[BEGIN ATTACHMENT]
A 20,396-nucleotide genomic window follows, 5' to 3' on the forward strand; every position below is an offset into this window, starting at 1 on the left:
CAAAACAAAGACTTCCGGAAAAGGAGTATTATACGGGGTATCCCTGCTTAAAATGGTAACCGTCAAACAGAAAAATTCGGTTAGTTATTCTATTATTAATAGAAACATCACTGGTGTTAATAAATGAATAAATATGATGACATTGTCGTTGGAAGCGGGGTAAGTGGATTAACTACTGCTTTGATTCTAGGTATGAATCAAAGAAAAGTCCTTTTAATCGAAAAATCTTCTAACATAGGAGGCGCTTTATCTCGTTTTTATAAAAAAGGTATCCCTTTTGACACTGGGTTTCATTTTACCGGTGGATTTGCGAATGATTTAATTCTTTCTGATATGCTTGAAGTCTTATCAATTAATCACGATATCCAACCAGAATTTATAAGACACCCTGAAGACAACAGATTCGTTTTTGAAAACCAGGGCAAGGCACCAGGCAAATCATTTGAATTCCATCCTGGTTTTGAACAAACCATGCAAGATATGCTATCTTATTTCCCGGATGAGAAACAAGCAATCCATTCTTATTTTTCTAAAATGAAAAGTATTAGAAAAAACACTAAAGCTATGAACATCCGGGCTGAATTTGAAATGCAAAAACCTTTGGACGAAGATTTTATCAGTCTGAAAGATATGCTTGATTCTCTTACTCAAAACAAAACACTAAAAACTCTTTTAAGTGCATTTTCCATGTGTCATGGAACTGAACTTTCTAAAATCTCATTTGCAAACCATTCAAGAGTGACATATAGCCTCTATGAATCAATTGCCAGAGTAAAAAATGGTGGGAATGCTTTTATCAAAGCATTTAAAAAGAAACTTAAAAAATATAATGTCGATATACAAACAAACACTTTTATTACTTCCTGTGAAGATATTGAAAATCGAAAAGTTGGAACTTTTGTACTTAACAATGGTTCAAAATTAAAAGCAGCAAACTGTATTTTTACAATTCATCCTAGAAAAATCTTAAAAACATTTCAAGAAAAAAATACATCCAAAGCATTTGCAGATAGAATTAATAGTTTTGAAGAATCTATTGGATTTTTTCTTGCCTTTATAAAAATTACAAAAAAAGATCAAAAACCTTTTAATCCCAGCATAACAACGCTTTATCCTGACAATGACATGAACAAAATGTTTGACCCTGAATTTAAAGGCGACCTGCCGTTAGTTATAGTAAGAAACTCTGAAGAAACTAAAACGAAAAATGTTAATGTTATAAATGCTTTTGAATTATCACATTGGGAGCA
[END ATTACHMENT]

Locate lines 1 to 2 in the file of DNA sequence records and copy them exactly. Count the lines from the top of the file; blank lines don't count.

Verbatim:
A 20,396-nucleotide genomic window follows, 5' to 3' on the forward strand; every position below is an offset into this window, starting at 1 on the left:
CAAAACAAAGACTTCCGGAAAAGGAGTATTATACGGGGTATCCCTGCTTAAAATGGTAACCGTCAAACAGAAAAATTCGGTTAGTTATTCTATTATTAATAGAAACATCACTGGTGTTAATAAATGAATAAATATGATGACATTGTCGTTGGAAGCGGGGTAAGTGGATTAACTACTGCTTTGATTCTAGGTATGAATCAAAGAAAAGTCCTTTTAATCGAAAAATCTTCTAACATAGGAGGCGCTTTATCTCGTTTTTATAAAAAAGGTATCCCTTTTGACACTGGGTTTCATTTTACCGGTGGATTTGCGAATGATTTAATTCTTTCTGATATGCTTGAAGTCTTATCAATTAATCACGATATCCAACCAGAATTTATAAGACACCCTGAAGACAACAGATTCGTTTTTGAAAACCAGGGCAAGGCACCAGGCAAATCATTTGAATTCCATCCTGGTTTTGAACAAACCATGCAAGATATGCTATCTTATTTCCCGGATGAGAAACAAGCAATCCATTCTTATTTTTCTAAAATGAAAAGTATTAGAAAAAACACTAAAGCTATGAACATCCGGGCTGAATTTGAAATGCAAAAACCTTTGGACGAAGATTTTATCAGTCTGAAAGATATGCTTGATTCTCTTACTCAAAACAAAACACTAAAAACTCTTTTAAGTGCATTTTCCATGTGTCATGGAACTGAACTTTCTAAAATCTCATTTGCAAACCATTCAAGAGTGACATATAGCCTCTATGAATCAATTGCCAGAGTAAAAAATGGTGGGAATGCTTTTATCAAAGCATTTAAAAAGAAACTTAAAAAATATAATGTCGATATACAAACAAACACTTTTATTACTTCCTGTGAAGATATTGAAAATCGAAAAGTTGGAACTTTTGTACTTAACAATGGTTCAAAATTAAAAGCAGCAAACTGTATTTTTACAATTCATCCTAGAAAAATCTTAAAAACATTTCAAGAAAAAAATACATCCAAAGCATTTGCAGATAGAATTAATAGTTTTGAAGAATCTATTGGATTTTTTCTTGCCTTTATAAAAATTACAAAAAAAGATCAAAAACCTTTTAATCCCAGCATAACAACGCTTTATCCTGACAATGACATGAACAAAATGTTTGACCCTGAATTTAAAGGCGACCTGCCGTTAGTTATAGTAAGAAACTCTGAAGAAACTAAAACGAAAAATGTTAATGTTATAAATGCTTTTGAATTATCACATTGGGAGCA